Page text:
The last recorded words of Russian-born ace Hollywood actor, Yul Bryner, in a TV commercial he knew he would not live to see were ‘Now that I am gone I tell you: Do not smoke. Whatever you do, do not Smoke’. Yul’s role in the legendary 1956 film, Ten Commandments, in which he starred as the stone-hearted Pharaoh Rameses II remains indelible in the minds of epic film lovers even till this day.
But however deep his regrets for taking to the stick, it did not reverse the cancer that had ravaged his lungs or a future he foresaw of conscripted smokers dying from the poisons in beautiful packs. On October 10, 1985, few days after those words were recorded he died.
Other top-rate celebrities known to have romanticized with the stick who also succumbed to cancer and the cold hands of death include Bill Bixby the iconic hero of the Incredible Hulk series which aired from 1977 to 1982, George Harrison of the 1960’s rock group The Beetles, Eddie Kendrick of the famous music group Temptations, and first rate singer Frank Sinatra. Patrick Swayze, who played an astonishing role in the film Dirty Dancing was a confirmed chain-smoker. He recently died from pancreatic cancer, adding to an inexhaustible list of tobacco-induced deaths.
These fatalities are however not restricted to the United States and Europe. Africa, and in deed Nigeria has had its own share of avoidable deaths. Musicians, TV and radio, sports men and women presenters and the numbers are not likely to roll back except something happens fast
That intervention seemed to have come by way of the Tobacco Control Act signed into law by former president, Goodluck Jonathan before leaving office on 29 May 2015 after passing through several torturous hurdles which were avoidable.
But six months after the signing of the law, Nigerians would have expected the relevant agencies of government to commence adequate national sensitisation exercises. The National Orientation Agency (NOA) for instance, should have been deployed in an effort to help Nigerians familiarise with the provisions of the legislation through radio, newspapers and television jingles. Such a campaign would also educate the masses on their roles in makeingthe tobacco companies more responsible in the marketing of their deadly wares. But alas! That is yet to happen.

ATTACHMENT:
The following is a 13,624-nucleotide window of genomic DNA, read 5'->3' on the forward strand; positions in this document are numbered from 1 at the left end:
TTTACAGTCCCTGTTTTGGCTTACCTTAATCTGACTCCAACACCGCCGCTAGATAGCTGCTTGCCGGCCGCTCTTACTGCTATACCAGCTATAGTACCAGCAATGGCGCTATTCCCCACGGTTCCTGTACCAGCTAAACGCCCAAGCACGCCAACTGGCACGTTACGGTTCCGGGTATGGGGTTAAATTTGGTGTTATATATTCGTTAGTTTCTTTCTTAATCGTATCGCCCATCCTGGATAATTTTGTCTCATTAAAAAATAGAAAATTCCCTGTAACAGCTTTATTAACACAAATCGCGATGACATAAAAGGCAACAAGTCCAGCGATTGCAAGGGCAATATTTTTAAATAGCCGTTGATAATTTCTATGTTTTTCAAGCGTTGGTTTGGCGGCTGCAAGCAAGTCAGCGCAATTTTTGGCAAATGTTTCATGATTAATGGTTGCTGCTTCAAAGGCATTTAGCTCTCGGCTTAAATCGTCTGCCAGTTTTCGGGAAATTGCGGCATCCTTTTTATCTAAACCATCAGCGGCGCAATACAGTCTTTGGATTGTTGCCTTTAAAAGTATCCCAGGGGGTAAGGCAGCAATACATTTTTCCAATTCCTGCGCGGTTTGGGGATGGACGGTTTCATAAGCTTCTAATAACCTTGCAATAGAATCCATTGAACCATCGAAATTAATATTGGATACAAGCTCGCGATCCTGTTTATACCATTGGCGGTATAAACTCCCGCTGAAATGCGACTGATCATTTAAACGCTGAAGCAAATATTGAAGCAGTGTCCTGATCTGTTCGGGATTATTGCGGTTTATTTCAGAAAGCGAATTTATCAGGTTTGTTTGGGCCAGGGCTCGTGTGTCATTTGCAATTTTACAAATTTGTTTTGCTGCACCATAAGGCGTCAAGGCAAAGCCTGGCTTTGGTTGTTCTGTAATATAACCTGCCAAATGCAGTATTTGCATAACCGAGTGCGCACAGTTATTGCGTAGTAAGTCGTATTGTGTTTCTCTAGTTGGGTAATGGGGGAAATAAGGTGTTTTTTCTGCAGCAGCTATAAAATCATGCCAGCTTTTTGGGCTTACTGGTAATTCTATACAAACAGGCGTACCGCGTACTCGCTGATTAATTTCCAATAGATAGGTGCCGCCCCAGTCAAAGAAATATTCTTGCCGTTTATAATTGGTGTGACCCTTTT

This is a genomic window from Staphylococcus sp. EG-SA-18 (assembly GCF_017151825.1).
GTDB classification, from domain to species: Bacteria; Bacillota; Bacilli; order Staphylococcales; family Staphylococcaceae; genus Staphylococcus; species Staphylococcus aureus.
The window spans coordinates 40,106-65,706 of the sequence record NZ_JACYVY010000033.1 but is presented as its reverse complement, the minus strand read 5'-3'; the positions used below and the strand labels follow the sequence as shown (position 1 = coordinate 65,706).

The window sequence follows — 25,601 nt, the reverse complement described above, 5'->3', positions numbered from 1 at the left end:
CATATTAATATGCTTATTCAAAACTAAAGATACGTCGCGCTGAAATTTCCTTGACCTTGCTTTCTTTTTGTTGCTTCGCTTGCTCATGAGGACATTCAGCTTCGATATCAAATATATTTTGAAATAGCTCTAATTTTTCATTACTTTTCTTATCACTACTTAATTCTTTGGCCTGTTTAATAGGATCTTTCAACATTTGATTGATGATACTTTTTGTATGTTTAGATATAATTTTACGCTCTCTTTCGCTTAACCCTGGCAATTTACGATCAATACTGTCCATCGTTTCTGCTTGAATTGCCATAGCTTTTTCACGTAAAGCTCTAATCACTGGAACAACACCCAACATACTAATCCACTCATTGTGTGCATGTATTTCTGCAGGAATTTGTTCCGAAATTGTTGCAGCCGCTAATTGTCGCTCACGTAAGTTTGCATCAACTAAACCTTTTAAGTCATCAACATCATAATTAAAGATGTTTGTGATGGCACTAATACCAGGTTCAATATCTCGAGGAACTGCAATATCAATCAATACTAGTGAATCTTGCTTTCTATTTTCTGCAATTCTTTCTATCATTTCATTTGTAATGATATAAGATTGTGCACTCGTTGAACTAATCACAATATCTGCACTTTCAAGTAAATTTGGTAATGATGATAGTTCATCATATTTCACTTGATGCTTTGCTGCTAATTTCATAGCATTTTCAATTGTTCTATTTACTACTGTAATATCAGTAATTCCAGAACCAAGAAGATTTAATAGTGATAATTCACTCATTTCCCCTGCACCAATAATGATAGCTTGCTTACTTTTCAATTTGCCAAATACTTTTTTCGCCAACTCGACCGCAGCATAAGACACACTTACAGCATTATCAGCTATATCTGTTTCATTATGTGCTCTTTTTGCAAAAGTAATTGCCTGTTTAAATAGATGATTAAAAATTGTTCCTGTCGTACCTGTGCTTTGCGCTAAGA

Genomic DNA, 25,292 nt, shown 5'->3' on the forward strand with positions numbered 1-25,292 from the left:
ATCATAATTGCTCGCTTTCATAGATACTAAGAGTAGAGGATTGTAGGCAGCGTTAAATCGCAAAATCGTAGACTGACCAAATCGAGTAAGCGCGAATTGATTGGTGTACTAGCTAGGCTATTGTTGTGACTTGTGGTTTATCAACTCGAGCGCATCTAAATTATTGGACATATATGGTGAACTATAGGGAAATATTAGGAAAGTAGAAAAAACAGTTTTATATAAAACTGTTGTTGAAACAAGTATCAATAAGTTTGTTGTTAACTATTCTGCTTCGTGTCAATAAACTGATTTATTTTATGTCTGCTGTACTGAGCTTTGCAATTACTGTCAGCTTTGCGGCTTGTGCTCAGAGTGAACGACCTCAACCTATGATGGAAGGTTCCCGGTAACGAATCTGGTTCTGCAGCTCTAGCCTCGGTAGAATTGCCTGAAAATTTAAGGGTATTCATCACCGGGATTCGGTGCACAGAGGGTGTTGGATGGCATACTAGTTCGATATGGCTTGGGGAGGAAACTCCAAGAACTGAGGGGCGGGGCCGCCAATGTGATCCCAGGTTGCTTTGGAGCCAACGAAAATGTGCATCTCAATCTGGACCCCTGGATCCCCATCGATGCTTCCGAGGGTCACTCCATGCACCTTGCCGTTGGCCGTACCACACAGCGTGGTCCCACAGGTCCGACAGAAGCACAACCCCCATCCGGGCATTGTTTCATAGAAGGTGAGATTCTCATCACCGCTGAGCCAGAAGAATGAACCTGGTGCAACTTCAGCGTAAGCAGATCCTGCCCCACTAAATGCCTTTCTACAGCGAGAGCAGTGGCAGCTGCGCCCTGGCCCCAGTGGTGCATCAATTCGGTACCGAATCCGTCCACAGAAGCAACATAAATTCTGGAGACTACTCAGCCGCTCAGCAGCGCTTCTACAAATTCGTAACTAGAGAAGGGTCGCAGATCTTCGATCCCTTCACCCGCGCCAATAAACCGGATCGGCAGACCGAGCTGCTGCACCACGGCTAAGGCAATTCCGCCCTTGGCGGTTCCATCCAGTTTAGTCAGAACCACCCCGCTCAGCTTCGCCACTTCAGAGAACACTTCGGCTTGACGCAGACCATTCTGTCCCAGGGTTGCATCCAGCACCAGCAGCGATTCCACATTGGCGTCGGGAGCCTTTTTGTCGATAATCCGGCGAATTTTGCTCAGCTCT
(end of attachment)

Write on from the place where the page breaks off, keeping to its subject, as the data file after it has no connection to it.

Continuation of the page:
Such sensitisation is important in the light of the tobacco industry known antics of holding on to consumers of their products through deliberate falsehoods and mis-representation of government intentions when it comes to regulating their products.
Of importance is the need for the Federal Government to take a cue from recent example of Lagos where a leading tobacco company exploited the gap in the window period of sensitization after the passage of the states’ legislation prohibiting smoking in public places, to train men of the Nigerian Police on enforcement of smoke-free public places. The critical mind will ask what a marketer of death would educate the police on.
Except for the few Lagos residents versed with what the legislation entails, most will not have known that the tobacco company in question was trying to redefine what smoke-free public places actually means.
The federal government need not wait till the misrepresentations begin to commence sensitisation on the Tobacco Control Act. Such delay is costly!
Philip Jakpor is a public health advocate and can be reached on firstname.lastname@example.org